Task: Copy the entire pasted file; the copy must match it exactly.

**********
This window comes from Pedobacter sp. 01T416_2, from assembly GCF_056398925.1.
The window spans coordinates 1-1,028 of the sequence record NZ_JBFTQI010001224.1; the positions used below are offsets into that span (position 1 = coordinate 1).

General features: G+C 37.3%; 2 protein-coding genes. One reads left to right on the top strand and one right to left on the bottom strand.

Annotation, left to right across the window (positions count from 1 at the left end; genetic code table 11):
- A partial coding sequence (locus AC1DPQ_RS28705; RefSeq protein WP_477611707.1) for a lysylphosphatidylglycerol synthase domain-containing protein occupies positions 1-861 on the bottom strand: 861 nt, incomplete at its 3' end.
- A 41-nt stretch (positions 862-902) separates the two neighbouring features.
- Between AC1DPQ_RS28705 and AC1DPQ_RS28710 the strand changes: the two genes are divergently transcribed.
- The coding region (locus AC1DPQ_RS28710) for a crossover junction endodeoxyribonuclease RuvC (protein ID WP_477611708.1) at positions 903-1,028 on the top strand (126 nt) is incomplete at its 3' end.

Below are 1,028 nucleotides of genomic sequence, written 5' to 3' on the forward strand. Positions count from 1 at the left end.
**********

This window comes from Pedobacter sp. 01T416_2, from assembly GCF_056398925.1.
The window spans coordinates 1-1,028 of the sequence record NZ_JBFTQI010001224.1; the positions used below are offsets into that span (position 1 = coordinate 1).

General features: G+C 37.3%; 2 protein-coding genes. One reads left to right on the top strand and one right to left on the bottom strand.

Annotation, left to right across the window (positions count from 1 at the left end; genetic code table 11):
- A partial coding sequence (locus AC1DPQ_RS28705; RefSeq protein WP_477611707.1) for a lysylphosphatidylglycerol synthase domain-containing protein occupies positions 1-861 on the bottom strand: 861 nt, incomplete at its 3' end.
- A 41-nt stretch (positions 862-902) separates the two neighbouring features.
- Between AC1DPQ_RS28705 and AC1DPQ_RS28710 the strand changes: the two genes are divergently transcribed.
- The coding region (locus AC1DPQ_RS28710) for a crossover junction endodeoxyribonuclease RuvC (protein ID WP_477611708.1) at positions 903-1,028 on the top strand (126 nt) is incomplete at its 3' end.

Below are 1,028 nucleotides of genomic sequence, written 5' to 3' on the forward strand. Positions count from 1 at the left end.